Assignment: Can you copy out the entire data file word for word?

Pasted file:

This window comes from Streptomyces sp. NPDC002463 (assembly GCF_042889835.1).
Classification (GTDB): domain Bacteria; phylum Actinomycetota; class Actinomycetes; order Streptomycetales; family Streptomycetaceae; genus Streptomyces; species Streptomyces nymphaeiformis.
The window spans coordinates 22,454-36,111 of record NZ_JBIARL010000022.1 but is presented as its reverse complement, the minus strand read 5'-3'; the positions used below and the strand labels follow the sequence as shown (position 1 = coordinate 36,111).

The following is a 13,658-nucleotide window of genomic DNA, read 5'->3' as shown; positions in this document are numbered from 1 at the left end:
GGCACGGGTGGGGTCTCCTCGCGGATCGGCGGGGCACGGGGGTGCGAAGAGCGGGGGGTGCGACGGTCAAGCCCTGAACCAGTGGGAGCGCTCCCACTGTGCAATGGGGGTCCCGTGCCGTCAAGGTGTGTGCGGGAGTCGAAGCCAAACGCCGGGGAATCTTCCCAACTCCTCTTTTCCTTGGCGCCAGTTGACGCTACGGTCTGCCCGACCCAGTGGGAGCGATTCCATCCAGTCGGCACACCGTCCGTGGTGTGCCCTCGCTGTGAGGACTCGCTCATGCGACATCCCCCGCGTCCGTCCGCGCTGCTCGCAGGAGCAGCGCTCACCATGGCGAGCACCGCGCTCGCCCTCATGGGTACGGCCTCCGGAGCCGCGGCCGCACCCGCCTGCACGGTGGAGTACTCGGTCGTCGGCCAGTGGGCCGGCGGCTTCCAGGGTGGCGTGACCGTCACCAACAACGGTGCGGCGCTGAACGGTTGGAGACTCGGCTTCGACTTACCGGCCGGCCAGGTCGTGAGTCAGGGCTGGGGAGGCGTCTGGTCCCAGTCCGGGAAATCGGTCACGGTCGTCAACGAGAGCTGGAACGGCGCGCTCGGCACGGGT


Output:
This window comes from Streptomyces sp. NPDC002463 (assembly GCF_042889835.1).
Classification (GTDB): domain Bacteria; phylum Actinomycetota; class Actinomycetes; order Streptomycetales; family Streptomycetaceae; genus Streptomyces; species Streptomyces nymphaeiformis.
The window spans coordinates 22,454-36,111 of record NZ_JBIARL010000022.1 but is presented as its reverse complement, the minus strand read 5'-3'; the positions used below and the strand labels follow the sequence as shown (position 1 = coordinate 36,111).

The following is a 13,658-nucleotide window of genomic DNA, read 5'->3' as shown; positions in this document are numbered from 1 at the left end:
GGCACGGGTGGGGTCTCCTCGCGGATCGGCGGGGCACGGGGGTGCGAAGAGCGGGGGGTGCGACGGTCAAGCCCTGAACCAGTGGGAGCGCTCCCACTGTGCAATGGGGGTCCCGTGCCGTCAAGGTGTGTGCGGGAGTCGAAGCCAAACGCCGGGGAATCTTCCCAACTCCTCTTTTCCTTGGCGCCAGTTGACGCTACGGTCTGCCCGACCCAGTGGGAGCGATTCCATCCAGTCGGCACACCGTCCGTGGTGTGCCCTCGCTGTGAGGACTCGCTCATGCGACATCCCCCGCGTCCGTCCGCGCTGCTCGCAGGAGCAGCGCTCACCATGGCGAGCACCGCGCTCGCCCTCATGGGTACGGCCTCCGGAGCCGCGGCCGCACCCGCCTGCACGGTGGAGTACTCGGTCGTCGGCCAGTGGGCCGGCGGCTTCCAGGGTGGCGTGACCGTCACCAACAACGGTGCGGCGCTGAACGGTTGGAGACTCGGCTTCGACTTACCGGCCGGCCAGGTCGTGAGTCAGGGCTGGGGAGGCGTCTGGTCCCAGTCCGGGAAATCGGTCACGGTCGTCAACGAGAGCTGGAACGGCGCGCTCGGCACGGGT